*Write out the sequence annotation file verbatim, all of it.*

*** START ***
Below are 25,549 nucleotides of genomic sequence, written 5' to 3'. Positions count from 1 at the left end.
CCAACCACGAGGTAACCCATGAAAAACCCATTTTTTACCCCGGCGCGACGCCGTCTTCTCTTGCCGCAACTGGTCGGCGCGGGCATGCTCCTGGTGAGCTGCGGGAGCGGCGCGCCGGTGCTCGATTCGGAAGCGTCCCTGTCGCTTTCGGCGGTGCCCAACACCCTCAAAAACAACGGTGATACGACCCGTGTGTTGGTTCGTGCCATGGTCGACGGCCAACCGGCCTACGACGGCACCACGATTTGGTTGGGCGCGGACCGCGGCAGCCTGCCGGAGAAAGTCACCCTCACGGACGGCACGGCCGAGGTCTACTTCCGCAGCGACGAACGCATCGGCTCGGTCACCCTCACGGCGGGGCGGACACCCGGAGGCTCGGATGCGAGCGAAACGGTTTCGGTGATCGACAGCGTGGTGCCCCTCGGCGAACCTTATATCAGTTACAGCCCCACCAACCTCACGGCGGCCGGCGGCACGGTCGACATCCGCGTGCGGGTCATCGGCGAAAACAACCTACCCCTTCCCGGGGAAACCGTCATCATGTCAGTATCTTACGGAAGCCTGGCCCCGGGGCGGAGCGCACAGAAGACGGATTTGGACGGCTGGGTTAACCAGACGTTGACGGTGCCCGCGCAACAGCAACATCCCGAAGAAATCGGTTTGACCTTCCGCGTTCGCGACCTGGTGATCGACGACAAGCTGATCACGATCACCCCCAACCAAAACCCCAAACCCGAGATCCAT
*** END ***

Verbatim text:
Below are 25,549 nucleotides of genomic sequence, written 5' to 3'. Positions count from 1 at the left end.
CCAACCACGAGGTAACCCATGAAAAACCCATTTTTTACCCCGGCGCGACGCCGTCTTCTCTTGCCGCAACTGGTCGGCGCGGGCATGCTCCTGGTGAGCTGCGGGAGCGGCGCGCCGGTGCTCGATTCGGAAGCGTCCCTGTCGCTTTCGGCGGTGCCCAACACCCTCAAAAACAACGGTGATACGACCCGTGTGTTGGTTCGTGCCATGGTCGACGGCCAACCGGCCTACGACGGCACCACGATTTGGTTGGGCGCGGACCGCGGCAGCCTGCCGGAGAAAGTCACCCTCACGGACGGCACGGCCGAGGTCTACTTCCGCAGCGACGAACGCATCGGCTCGGTCACCCTCACGGCGGGGCGGACACCCGGAGGCTCGGATGCGAGCGAAACGGTTTCGGTGATCGACAGCGTGGTGCCCCTCGGCGAACCTTATATCAGTTACAGCCCCACCAACCTCACGGCGGCCGGCGGCACGGTCGACATCCGCGTGCGGGTCATCGGCGAAAACAACCTACCCCTTCCCGGGGAAACCGTCATCATGTCAGTATCTTACGGAAGCCTGGCCCCGGGGCGGAGCGCACAGAAGACGGATTTGGACGGCTGGGTTAACCAGACGTTGACGGTGCCCGCGCAACAGCAACATCCCGAAGAAATCGGTTTGACCTTCCGCGTTCGCGACCTGGTGATCGACGACAAGCTGATCACGATCACCCCCAACCAAAACCCCAAACCCGAGATCCAT